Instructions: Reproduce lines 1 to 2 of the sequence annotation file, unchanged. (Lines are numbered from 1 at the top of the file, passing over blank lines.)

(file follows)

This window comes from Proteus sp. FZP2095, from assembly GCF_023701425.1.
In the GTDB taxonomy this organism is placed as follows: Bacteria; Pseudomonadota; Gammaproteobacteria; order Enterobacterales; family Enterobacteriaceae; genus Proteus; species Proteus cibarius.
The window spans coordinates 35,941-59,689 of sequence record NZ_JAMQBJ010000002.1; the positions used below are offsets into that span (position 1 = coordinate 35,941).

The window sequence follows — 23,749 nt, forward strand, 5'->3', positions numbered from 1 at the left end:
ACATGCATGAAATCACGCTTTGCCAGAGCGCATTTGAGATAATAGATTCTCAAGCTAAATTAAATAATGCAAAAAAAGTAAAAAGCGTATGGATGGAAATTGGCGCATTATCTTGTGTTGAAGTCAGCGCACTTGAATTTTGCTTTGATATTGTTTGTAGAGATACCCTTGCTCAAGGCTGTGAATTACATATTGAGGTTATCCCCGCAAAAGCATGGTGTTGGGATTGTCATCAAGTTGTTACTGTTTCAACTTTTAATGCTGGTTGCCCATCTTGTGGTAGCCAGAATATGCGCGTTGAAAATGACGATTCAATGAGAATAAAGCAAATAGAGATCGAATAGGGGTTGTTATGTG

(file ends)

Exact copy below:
This window comes from Proteus sp. FZP2095, from assembly GCF_023701425.1.
In the GTDB taxonomy this organism is placed as follows: Bacteria; Pseudomonadota; Gammaproteobacteria; order Enterobacterales; family Enterobacteriaceae; genus Proteus; species Proteus cibarius.